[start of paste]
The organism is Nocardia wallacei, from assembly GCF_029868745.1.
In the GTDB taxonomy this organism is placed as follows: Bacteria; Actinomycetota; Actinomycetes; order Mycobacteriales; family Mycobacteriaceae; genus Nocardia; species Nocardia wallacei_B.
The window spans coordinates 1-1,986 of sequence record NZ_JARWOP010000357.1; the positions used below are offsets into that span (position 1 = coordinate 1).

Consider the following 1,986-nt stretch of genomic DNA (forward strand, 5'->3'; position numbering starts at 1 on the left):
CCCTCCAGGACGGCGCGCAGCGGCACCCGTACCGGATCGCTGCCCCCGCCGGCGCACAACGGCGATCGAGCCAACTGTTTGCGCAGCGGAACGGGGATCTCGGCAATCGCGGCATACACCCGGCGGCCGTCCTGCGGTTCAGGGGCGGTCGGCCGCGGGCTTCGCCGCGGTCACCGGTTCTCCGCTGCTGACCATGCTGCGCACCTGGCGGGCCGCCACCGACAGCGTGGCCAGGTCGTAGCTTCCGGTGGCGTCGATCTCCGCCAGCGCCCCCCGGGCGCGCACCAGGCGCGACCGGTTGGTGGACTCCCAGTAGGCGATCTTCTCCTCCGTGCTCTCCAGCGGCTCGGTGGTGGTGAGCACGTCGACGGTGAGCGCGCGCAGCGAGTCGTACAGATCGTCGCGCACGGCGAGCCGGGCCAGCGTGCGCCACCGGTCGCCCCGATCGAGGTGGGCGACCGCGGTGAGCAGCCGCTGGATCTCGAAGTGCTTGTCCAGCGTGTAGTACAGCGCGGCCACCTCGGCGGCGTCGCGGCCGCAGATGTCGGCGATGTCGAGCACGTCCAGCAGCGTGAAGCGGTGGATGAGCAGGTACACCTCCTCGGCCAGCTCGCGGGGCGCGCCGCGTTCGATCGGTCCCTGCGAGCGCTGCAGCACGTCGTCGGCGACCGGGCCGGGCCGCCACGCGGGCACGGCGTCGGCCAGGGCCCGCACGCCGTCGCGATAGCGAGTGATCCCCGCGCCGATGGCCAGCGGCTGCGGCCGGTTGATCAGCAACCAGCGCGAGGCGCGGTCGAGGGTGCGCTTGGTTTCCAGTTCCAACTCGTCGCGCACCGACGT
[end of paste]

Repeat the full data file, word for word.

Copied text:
The organism is Nocardia wallacei, from assembly GCF_029868745.1.
In the GTDB taxonomy this organism is placed as follows: Bacteria; Actinomycetota; Actinomycetes; order Mycobacteriales; family Mycobacteriaceae; genus Nocardia; species Nocardia wallacei_B.
The window spans coordinates 1-1,986 of sequence record NZ_JARWOP010000357.1; the positions used below are offsets into that span (position 1 = coordinate 1).

Consider the following 1,986-nt stretch of genomic DNA (forward strand, 5'->3'; position numbering starts at 1 on the left):
CCCTCCAGGACGGCGCGCAGCGGCACCCGTACCGGATCGCTGCCCCCGCCGGCGCACAACGGCGATCGAGCCAACTGTTTGCGCAGCGGAACGGGGATCTCGGCAATCGCGGCATACACCCGGCGGCCGTCCTGCGGTTCAGGGGCGGTCGGCCGCGGGCTTCGCCGCGGTCACCGGTTCTCCGCTGCTGACCATGCTGCGCACCTGGCGGGCCGCCACCGACAGCGTGGCCAGGTCGTAGCTTCCGGTGGCGTCGATCTCCGCCAGCGCCCCCCGGGCGCGCACCAGGCGCGACCGGTTGGTGGACTCCCAGTAGGCGATCTTCTCCTCCGTGCTCTCCAGCGGCTCGGTGGTGGTGAGCACGTCGACGGTGAGCGCGCGCAGCGAGTCGTACAGATCGTCGCGCACGGCGAGCCGGGCCAGCGTGCGCCACCGGTCGCCCCGATCGAGGTGGGCGACCGCGGTGAGCAGCCGCTGGATCTCGAAGTGCTTGTCCAGCGTGTAGTACAGCGCGGCCACCTCGGCGGCGTCGCGGCCGCAGATGTCGGCGATGTCGAGCACGTCCAGCAGCGTGAAGCGGTGGATGAGCAGGTACACCTCCTCGGCCAGCTCGCGGGGCGCGCCGCGTTCGATCGGTCCCTGCGAGCGCTGCAGCACGTCGTCGGCGACCGGGCCGGGCCGCCACGCGGGCACGGCGTCGGCCAGGGCCCGCACGCCGTCGCGATAGCGAGTGATCCCCGCGCCGATGGCCAGCGGCTGCGGCCGGTTGATCAGCAACCAGCGCGAGGCGCGGTCGAGGGTGCGCTTGGTTTCCAGTTCCAACTCGTCGCGCACCGACGT